Probability vs Impact

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I’ve been thinking about how I do things in my life and found out that I have a built in mechanism on how I deal with risk. For those of you who don’t know, risk is, as defined by dictionary.com, “exposure to the chance of injury or loss; a hazard or dangerous chance.” I’d like to throw in that risk can also have a positive impact but that’s another post I need to do.

Here’s my internal mechanism for risk. Will it work, yes, do. Will it work, no, don’t do. These are my simple rules of risk and now that I think about it, I’m pretty risk adverse. Here’s how real project managers handle risk.

Project managers make a list of risks, the probability of hit happening, and the impact it will have in the overall project.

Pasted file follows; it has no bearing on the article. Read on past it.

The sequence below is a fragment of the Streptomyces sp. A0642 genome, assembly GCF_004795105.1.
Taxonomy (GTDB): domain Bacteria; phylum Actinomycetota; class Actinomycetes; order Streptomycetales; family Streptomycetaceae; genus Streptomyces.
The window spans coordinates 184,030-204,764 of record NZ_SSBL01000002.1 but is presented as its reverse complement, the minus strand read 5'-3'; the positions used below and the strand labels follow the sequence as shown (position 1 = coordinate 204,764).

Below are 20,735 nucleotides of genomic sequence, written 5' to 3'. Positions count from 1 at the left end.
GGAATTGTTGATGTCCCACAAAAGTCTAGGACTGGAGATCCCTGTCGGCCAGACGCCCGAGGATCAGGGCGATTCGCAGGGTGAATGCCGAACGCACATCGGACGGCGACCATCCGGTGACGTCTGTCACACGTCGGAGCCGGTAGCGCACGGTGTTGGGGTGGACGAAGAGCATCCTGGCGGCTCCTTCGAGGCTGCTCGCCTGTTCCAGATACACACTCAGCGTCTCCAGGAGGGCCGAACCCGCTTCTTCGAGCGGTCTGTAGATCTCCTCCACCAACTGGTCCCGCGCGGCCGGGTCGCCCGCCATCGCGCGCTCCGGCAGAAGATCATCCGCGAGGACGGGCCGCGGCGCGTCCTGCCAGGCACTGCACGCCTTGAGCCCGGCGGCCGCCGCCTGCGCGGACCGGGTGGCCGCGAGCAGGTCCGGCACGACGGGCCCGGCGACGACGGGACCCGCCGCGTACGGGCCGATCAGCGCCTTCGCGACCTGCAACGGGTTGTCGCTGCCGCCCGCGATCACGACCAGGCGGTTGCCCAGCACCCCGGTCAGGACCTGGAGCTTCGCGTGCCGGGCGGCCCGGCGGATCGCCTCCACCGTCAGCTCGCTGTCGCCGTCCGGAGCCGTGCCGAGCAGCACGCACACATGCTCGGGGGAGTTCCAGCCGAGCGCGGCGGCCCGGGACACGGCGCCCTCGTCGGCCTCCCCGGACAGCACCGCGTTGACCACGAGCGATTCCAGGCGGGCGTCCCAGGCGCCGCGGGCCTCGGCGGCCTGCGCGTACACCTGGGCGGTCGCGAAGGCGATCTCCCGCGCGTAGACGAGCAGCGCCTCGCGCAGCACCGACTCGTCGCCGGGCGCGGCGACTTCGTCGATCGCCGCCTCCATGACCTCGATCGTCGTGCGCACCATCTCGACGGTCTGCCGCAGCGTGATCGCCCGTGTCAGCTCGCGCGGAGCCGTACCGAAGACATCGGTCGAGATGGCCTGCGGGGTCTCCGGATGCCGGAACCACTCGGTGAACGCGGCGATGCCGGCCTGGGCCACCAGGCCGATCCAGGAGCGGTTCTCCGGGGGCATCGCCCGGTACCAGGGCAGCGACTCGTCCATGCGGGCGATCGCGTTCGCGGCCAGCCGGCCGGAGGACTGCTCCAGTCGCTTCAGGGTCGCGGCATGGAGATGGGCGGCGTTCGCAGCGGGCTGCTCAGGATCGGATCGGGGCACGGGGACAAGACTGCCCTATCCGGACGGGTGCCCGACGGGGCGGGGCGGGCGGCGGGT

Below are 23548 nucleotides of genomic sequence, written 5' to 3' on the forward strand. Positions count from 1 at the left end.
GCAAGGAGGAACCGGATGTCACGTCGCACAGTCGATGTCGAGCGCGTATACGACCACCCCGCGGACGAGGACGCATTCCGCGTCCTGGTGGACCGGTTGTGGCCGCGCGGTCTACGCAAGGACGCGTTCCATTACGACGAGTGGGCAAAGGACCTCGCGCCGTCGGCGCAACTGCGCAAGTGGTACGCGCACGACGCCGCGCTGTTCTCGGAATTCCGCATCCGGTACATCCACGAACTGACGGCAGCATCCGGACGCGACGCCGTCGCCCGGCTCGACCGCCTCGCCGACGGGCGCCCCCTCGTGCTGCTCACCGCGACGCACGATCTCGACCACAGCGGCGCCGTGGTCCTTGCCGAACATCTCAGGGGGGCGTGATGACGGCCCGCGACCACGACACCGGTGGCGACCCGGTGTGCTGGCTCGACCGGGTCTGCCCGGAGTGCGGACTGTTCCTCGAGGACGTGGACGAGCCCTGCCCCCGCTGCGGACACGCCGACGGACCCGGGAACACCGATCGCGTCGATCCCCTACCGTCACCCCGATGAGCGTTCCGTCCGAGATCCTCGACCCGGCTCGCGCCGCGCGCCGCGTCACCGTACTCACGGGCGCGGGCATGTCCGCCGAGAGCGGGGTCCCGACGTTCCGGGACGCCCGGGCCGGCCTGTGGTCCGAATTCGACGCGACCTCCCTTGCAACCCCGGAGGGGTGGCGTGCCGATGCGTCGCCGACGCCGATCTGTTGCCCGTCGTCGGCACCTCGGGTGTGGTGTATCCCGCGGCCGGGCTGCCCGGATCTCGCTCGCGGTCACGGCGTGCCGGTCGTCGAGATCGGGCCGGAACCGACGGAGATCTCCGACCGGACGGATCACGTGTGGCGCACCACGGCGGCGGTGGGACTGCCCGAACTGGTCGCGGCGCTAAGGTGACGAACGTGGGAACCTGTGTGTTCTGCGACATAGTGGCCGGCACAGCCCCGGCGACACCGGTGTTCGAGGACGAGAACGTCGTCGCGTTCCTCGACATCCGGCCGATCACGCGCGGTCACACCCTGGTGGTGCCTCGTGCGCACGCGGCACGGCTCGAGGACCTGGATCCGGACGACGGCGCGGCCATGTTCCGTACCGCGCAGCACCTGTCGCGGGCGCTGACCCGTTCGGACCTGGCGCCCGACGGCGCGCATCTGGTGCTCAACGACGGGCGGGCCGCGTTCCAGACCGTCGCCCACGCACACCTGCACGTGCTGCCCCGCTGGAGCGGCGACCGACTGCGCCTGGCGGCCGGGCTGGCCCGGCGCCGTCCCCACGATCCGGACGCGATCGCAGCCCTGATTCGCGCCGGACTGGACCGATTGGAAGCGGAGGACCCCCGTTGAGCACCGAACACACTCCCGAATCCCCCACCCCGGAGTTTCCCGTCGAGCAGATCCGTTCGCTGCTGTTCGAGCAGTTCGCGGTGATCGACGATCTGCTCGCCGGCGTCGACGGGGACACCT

The list will probably look something like this:
Location: Tropical Island
Date: September to December

Risk
Probability
Impact
Total
Tornado
0
.9
0
Typhoon/Hurricane
.5
.5
.5

In this list you’ll mark down what the probability of it happening. A value ranging from 0 to 1, so .1, .2, .3, etc… And then you’ll do the same for the impact. Impact is how much damage is done if the risk actually happens.

Let’s take a look at the risks above:
Tornado: The probability is 0 because we live on an island. The impact is .9 because if there ever was a tornado on an island it would case a lot of damage.
Typhoon/Hurricane: The probability is .5 because it’s definitely possible. The impact is .5 because people living on island are generally ready for typhoons/hurricanes.

The next step is then to multiply the probability and the impact and then place it on the chart. If you have a lot of dots in the red zone you might want to put more effort in planning how you’re going to respond to them.

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